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Saturday, November 17, 2018

Durant's Choices Will Reveal His Real Priorities

The recent verbal confrontation between Golden State teammates Kevin Durant and Draymond Green--which resulted in a team-issued one game suspension of Green--brought some apparently long-simmering tensions to light. Tempers flared after Durant reacted harshly to a late-game turnover by Green, who was doing--as Shaquille O'Neal might call it on Shaqtin' a Fool--a "Tragic Bronson" imitation instead of passing the ball to Durant for a potential game-winning shot at the end of regulation in a tied game. Golden State lost in overtime to the L.A. Clippers, 121-116.

After Green's turnover, Durant angrily clapped his hands and barked at Green. According to multiple reports, Green told Durant to leave at the end of the season (Durant will be a free agent) because the team does not need him and can win without him. When the players returned to the court after a timeout, lip readers could discern Durant apparently saying that this (presumably referring to Green's behavior) is why he is going to leave. The war of words did not end on the court but spilled over into the locker room after the game, when Green allegedly called Durant a derogatory name multiple times.

It has been widely speculated that Durant is planning to leave Golden State after this season. The Warriors' front office and players have tried to act like this is not a major issue/distraction, but it obviously is a major issue/distraction. Green is surely not the only player on the team who is upset with Durant, even if Green is the only player who has been so publicly vocal about the situation.

If the reports of what Green said are accurate, it is ironic that the player who recruited Durant to Golden State after the Warriors' 2016 NBA Finals loss to Cleveland precisely because he told Durant that the team needed him is now asserting that the Warriors do not need Durant. The evidence on that score is mixed. The Warriors won the 2015 NBA title without Durant and then they won a record 73 regular season games in 2016 before being upset by the Cavaliers in the Finals. Clearly, the Warriors are a championship caliber team without Durant--but Durant's arrival took the team to another level, as they captured back to back titles while Durant won the Finals MVP in 2017 and 2018.

Durant's decision after this season will reveal a lot about his priorities. The narrative up to this point is that he left Oklahoma City either because he thought that he could not win a title with the Thunder or because he thought that he had a much better chance of winning a title with the Warriors. If winning is Durant's top priority, then it would be hard to justify leaving a historically great team that has advanced to the Finals for four straight years and has won three championships. Unless the Warriors completely fall apart this season, it would be hard to say with a straight face that leaving Golden State improves Durant's chances of adding to his ring collection.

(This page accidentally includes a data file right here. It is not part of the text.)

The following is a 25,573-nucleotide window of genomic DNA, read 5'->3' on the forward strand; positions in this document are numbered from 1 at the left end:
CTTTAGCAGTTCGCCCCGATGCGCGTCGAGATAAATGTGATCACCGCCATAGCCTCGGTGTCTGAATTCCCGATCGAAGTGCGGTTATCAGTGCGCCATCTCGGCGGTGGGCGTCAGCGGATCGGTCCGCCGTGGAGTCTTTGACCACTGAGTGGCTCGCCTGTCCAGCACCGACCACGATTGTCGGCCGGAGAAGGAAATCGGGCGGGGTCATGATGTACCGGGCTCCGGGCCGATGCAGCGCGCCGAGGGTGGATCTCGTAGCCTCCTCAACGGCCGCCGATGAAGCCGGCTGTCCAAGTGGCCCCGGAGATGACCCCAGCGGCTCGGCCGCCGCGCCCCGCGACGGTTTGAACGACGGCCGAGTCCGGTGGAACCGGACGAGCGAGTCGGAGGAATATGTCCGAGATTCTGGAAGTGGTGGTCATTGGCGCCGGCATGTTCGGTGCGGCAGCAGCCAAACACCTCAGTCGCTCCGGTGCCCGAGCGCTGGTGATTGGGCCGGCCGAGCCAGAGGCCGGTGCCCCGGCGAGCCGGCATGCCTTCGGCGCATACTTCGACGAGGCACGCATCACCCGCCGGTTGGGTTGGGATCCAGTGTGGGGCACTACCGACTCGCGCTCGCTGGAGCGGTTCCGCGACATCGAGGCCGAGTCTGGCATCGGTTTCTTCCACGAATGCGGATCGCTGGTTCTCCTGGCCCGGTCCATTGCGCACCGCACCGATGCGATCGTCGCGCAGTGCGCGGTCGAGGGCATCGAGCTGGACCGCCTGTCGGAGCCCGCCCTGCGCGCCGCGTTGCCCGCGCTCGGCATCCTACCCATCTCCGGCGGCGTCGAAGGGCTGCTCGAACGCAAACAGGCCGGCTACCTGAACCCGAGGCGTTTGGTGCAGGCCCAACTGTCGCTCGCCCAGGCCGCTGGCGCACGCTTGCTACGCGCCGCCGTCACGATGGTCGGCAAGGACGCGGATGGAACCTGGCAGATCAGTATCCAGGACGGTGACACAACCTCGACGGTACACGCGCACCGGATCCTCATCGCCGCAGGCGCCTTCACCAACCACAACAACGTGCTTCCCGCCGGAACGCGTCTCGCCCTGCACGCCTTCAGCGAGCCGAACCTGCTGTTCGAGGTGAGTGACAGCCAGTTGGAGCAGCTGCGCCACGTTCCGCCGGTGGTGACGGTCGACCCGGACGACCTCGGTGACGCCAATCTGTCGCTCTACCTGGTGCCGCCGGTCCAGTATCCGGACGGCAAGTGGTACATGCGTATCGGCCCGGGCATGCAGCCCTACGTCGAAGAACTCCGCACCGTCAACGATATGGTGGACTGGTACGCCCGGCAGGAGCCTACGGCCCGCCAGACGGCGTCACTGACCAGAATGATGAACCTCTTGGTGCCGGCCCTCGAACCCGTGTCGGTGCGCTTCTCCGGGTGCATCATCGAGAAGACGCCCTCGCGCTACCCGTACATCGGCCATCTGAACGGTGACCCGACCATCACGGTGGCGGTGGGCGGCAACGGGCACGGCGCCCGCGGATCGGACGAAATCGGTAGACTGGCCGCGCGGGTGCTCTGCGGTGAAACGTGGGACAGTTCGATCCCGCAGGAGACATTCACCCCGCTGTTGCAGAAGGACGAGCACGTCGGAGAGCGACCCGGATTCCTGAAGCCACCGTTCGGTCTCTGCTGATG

Perhaps Durant is planning to help form a super team in L.A. with LeBron James. While it could be argued that a James-Durant duo surrounded by a competent supporting cast is at least as good of a team as the Warriors sans Durant, how would it add to Durant's legacy to jump from one super team to another? That would just reinforce the valid argument that Durant is a frontrunner who takes the easy way out as opposed to embracing competition.

The Durant-Green feud is not something that should just be brushed over. There are issues/problems with the Warriors internally and that could not only affect the Warriors this season but it could impact Durant's decision. That being said, at this point there is every reason to believe--based on the Warriors' body of work--that they will overcome these issues, win another championship and re-sign Durant. It would be an odd look if Durant sabotages this season to in some way justify leaving the Warriors, though some might suggest that LeBron James did just that--at least when he quit during the 2010 playoffs prior to the infamous "Decision."

The Warriors at their best play a beautiful brand of team basketball that is a joy to watch--but I would have much rather watched the Warriors battling the Kevin Durant-Russell Westbrook Oklahoma City Thunder for several years than have watched Durant jump to a great team to make that team even greater. Similarly, I would much rather watch Durant face James as opposed to joining forces with him. The All-Star Game and Team USA provide us with opportunities to see rival superstars on the same team but during the regular season and the playoffs I would prefer to see them battle each other as opposed to all being on the same squad. I suspect that many if not most NBA fans feel the same way.

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posted by David Friedman @ 12:56 PM

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Thursday, November 15, 2018

"Pass First" LeBron James Passes Wilt Chamberlain on the Regular Season Career Scoring List